This was absolutely the story about St Nicolas in the late medieval period and you see it reproduced all the time, like so:
This story, and the association of St Nicolas with the boys, is why St Nicolas is the patron saint of children. (The barrel also made him the patron saint of brewers, even though it is clearly not that kind of barrel, but whatever.)
It also tells us that what medieval people valued the most about saints was miracles. What was the point of a saint at all if he or she couldn’t produce a miracle for you? It’s all well and good that St Nicholas was doing acts of charity and maybe punching heretics at synods (Side note: where is the picture of St Nicolas punching Arius that I both need and deserve? Honestly.), but what people wanted was saints to make with the miraculous. Why pray to someone if they couldn’t even hook you up with a miracle now and then? That is the whole point! So yeah sure, boys being salted down as ham. Whatever it takes, baby!
Anyway probably none of this tracks with your idea of what St Nicholas is now. For why and how come? Well, a very over-simplified version is that over the years we have kept the idea that St Nicholas gives secret gifts while you sleep, and we have combined it with the whole patron saint of children thing and turned him into someone who gives gifts to children while they sleep. We’ve taken out the sex workers and murder of young boys and created a fluffy easy legend that does what we in a neo-liberal capitalist society want – gives us an excuse to buy shit. That’s not what medieval people wanted. They wanted someone as a model for charitable giving, and someone they could ask for holy intercession.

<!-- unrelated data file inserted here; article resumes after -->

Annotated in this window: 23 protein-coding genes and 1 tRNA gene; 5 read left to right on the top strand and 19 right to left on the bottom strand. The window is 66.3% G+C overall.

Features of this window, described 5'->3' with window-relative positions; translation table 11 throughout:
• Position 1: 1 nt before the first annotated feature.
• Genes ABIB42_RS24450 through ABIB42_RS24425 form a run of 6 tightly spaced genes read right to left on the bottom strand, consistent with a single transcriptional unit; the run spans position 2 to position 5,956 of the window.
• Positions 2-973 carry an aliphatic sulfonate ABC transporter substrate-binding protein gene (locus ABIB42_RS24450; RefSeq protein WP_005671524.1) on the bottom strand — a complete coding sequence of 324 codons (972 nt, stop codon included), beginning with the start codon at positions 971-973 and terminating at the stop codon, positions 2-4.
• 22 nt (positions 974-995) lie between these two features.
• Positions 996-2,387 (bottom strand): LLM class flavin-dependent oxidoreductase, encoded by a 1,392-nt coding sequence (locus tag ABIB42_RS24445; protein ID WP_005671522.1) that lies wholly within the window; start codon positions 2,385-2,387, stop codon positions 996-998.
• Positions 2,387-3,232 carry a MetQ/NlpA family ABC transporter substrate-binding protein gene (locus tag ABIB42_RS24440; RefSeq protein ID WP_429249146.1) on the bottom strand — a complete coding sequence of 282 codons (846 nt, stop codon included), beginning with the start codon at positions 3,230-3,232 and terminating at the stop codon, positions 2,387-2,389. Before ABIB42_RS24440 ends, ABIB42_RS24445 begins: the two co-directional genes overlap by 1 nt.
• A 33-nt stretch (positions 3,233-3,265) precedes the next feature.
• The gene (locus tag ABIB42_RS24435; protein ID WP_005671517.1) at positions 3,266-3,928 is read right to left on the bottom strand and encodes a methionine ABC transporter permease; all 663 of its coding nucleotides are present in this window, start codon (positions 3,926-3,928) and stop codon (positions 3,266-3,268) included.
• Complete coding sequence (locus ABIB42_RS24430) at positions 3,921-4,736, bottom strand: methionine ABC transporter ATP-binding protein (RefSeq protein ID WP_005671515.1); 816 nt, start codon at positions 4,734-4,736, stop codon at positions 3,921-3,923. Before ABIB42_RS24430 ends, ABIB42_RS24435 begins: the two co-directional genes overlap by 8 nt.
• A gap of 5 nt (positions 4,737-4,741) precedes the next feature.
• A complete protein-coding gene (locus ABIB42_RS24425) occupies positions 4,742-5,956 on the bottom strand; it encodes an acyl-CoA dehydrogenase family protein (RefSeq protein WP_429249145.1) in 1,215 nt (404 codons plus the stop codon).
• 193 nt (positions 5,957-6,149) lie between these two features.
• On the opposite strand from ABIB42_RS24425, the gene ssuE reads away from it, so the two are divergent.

All in all St Nicholas, then, is a great example of how societies relate to concepts of sanctity and change those stories over time to suit them. He also represents a great opportunity to think about how we offer help to those who need it, respect the lives of sex workers, and ideally do not eat children when we are hungry.
Most importantly, though, St Nicholas gives us a great reason to celebrate, however we see fit. Šťastný Mikuláš, kamárdi!!!
For more on sex workers in the medieval period, see:
On sex work and the concept of rescue
These hoes ain’t loyal – on prostitutes and bitches in medieval and hip hop culture
Sex and the (medieval) city: social hygiene and sex in the medieval urban landscape
For more on Christmas traditions in the medieval period, see:
On the medieval secret to a balling Christmas for once